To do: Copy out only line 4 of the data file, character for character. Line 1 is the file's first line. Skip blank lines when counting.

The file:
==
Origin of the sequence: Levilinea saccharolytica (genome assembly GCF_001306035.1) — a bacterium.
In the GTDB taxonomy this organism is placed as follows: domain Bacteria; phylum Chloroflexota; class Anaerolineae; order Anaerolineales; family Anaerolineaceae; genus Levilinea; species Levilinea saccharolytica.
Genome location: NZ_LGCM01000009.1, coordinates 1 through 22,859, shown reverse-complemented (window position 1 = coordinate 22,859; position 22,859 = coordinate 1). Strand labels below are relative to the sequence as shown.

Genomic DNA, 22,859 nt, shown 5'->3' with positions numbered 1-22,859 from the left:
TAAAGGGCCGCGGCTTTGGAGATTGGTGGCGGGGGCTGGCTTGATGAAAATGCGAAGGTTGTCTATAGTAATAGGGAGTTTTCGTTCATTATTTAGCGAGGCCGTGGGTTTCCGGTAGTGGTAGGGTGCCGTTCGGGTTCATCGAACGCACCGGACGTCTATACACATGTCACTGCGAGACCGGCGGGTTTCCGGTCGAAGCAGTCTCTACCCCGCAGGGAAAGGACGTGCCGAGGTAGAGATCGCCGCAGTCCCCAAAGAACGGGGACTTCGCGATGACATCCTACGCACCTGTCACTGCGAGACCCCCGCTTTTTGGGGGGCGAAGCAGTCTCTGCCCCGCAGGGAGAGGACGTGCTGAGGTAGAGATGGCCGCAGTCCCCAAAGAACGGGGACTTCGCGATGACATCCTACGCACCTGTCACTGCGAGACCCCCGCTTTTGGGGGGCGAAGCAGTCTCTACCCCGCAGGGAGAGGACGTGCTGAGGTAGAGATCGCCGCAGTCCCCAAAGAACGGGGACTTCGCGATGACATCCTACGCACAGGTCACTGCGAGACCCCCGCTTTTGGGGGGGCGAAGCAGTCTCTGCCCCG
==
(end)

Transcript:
Genomic DNA, 22,859 nt, shown 5'->3' with positions numbered 1-22,859 from the left: